JR'S Free Thought Pages
An Introduction to Anarchism: No Gods, No Masters
What is Anarchism?
Anarchism is a political philosophy that is shrouded in misconception. This is largely due to the fact that anarchism is a truly diverse way of thinking, one which cannot be characterized by simple slogans or distinct party lines. In fact, if you ask 10 anarchists for their description of anarchism, you are likely to get 10 different answers. Anarchism is more than just a political philosophy; it is a way of life or world view that encompasses political, pragmatic and personal aspects. Sebastien Faure perhaps gave the simplest and most all encompassing definition when he said that an anarchist is “whoever denies authority and fights against it.” But as Canadian George Woodcock stated in his excellent book Anarchism: A History of Libertarian Ideas and Movements, simplicity is the first thing to guard against in writing about anarchy and the anarchist movement.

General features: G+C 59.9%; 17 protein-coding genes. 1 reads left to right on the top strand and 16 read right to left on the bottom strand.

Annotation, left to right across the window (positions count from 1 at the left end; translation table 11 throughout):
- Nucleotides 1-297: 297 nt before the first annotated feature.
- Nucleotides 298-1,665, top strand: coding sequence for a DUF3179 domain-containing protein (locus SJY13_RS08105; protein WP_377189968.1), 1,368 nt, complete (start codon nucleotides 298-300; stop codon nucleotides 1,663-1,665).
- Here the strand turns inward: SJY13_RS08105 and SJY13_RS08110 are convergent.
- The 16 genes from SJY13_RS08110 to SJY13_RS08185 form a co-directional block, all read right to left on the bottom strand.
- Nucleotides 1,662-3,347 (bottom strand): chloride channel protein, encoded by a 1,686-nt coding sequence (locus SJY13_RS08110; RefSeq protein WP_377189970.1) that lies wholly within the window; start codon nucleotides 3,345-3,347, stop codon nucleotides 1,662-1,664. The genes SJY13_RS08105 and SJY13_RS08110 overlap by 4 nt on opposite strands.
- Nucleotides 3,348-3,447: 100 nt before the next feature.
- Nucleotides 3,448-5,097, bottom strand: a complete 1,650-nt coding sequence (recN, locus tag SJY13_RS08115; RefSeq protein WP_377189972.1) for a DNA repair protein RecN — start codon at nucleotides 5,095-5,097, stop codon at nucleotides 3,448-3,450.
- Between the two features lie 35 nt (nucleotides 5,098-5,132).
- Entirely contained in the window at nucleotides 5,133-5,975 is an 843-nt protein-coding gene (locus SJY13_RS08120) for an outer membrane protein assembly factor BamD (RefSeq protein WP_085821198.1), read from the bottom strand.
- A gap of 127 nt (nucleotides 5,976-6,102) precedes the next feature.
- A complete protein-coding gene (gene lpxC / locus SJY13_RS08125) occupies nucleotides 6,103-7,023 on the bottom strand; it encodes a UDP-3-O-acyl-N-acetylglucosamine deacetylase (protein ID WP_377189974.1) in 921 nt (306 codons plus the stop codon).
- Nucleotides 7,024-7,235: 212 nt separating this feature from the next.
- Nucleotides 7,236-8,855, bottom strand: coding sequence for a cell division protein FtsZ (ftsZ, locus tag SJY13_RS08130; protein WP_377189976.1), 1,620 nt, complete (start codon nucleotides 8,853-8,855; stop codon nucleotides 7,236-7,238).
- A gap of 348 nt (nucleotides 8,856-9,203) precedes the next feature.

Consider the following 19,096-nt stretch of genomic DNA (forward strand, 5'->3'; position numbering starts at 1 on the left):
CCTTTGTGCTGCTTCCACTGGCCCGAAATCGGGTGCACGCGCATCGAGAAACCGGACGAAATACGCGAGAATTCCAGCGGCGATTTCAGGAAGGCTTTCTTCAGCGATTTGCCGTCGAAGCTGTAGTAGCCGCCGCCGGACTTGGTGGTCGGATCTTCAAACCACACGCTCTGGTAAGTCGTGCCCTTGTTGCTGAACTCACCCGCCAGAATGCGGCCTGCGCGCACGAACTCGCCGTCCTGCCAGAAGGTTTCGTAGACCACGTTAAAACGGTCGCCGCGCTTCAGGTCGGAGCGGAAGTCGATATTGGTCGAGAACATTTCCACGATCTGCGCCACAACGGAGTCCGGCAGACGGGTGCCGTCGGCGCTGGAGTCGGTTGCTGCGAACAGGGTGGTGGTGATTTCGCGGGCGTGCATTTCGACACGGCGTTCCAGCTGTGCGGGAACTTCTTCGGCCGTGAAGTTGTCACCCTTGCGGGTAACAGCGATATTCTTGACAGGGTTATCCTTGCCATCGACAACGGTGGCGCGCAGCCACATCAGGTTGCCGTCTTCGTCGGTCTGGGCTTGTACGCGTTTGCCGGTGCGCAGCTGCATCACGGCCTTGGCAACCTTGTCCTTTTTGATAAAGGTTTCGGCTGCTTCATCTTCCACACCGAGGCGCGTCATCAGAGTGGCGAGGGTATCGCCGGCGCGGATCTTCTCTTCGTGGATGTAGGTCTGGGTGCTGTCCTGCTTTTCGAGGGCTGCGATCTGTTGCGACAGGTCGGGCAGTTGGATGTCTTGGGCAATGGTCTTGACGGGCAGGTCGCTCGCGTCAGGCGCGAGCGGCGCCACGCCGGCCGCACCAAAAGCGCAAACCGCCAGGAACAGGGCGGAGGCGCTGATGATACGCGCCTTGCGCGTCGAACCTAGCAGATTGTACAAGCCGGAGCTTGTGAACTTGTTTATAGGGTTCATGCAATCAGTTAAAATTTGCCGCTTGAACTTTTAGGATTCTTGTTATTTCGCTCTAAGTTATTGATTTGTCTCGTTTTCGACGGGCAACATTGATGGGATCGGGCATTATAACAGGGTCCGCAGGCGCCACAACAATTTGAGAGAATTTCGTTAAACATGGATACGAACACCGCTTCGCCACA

The basic tenet of anarchism is that hierarchical authority -- be it state, church, patriarchy or economic elite -- is not only unnecessary, but is inherently detrimental to the maximization of human potential. Anarchists generally believe that human beings are capable of managing their own affairs on the basis of creativity, cooperation, and mutual respect. It is believed that power is inherently corruptive, and that authorities are inevitably more concerned with self-perpetuation and increasing their own power than they are with doing what is best for their constituents. This is equally true in Totalitarian and Communist states as it is in Democracies. Anarchists generally maintain that ethics are a personal matter and by definition must be based on concern for others and the well being of society as a whole, rather than upon laws imposed by a secular or religious authority (including revered laws such as the U.S. Constitution). Not unlike existentialist philosophers such as Jean Paul Sartre, most anarchist philosophies hold that individuals are responsible for their own behavior, life goals and ultimate purposes in life. The anarchist needs no one to tell him what he ought to do and how to create a meaningful life. Paternalistic authorities foster a dehumanized mindset in which people expect elites to make decisions for them and meet their needs, rather than thinking and acting for themselves. When an authority arrogates to itself the right to overrule the most fundamental personal moral decisions, such as what is worth killing or dying for (as in military conscription or abortion), human freedom is immeasurably diminished.